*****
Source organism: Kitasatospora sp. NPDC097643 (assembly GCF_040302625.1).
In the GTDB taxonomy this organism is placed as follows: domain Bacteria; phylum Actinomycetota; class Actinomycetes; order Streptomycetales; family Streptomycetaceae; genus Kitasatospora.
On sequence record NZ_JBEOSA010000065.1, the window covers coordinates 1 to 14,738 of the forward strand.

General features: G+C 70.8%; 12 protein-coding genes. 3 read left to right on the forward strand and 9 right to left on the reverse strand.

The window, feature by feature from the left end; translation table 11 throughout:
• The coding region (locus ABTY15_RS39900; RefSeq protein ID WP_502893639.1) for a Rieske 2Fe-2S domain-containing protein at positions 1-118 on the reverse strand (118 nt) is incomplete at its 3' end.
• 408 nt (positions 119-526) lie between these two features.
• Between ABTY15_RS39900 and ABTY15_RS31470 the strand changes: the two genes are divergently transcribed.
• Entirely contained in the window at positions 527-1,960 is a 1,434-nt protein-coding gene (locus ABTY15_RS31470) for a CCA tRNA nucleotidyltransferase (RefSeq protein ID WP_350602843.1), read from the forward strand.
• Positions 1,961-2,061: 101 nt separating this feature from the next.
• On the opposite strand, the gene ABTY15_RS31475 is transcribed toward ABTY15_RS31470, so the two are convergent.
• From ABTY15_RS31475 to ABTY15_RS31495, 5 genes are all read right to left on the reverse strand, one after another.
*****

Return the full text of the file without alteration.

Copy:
Source organism: Kitasatospora sp. NPDC097643 (assembly GCF_040302625.1).
In the GTDB taxonomy this organism is placed as follows: domain Bacteria; phylum Actinomycetota; class Actinomycetes; order Streptomycetales; family Streptomycetaceae; genus Kitasatospora.
On sequence record NZ_JBEOSA010000065.1, the window covers coordinates 1 to 14,738 of the forward strand.

General features: G+C 70.8%; 12 protein-coding genes. 3 read left to right on the forward strand and 9 right to left on the reverse strand.

The window, feature by feature from the left end; translation table 11 throughout:
• The coding region (locus ABTY15_RS39900; RefSeq protein ID WP_502893639.1) for a Rieske 2Fe-2S domain-containing protein at positions 1-118 on the reverse strand (118 nt) is incomplete at its 3' end.
• 408 nt (positions 119-526) lie between these two features.
• Between ABTY15_RS39900 and ABTY15_RS31470 the strand changes: the two genes are divergently transcribed.
• Entirely contained in the window at positions 527-1,960 is a 1,434-nt protein-coding gene (locus ABTY15_RS31470) for a CCA tRNA nucleotidyltransferase (RefSeq protein ID WP_350602843.1), read from the forward strand.
• Positions 1,961-2,061: 101 nt separating this feature from the next.
• On the opposite strand, the gene ABTY15_RS31475 is transcribed toward ABTY15_RS31470, so the two are convergent.
• From ABTY15_RS31475 to ABTY15_RS31495, 5 genes are all read right to left on the reverse strand, one after another.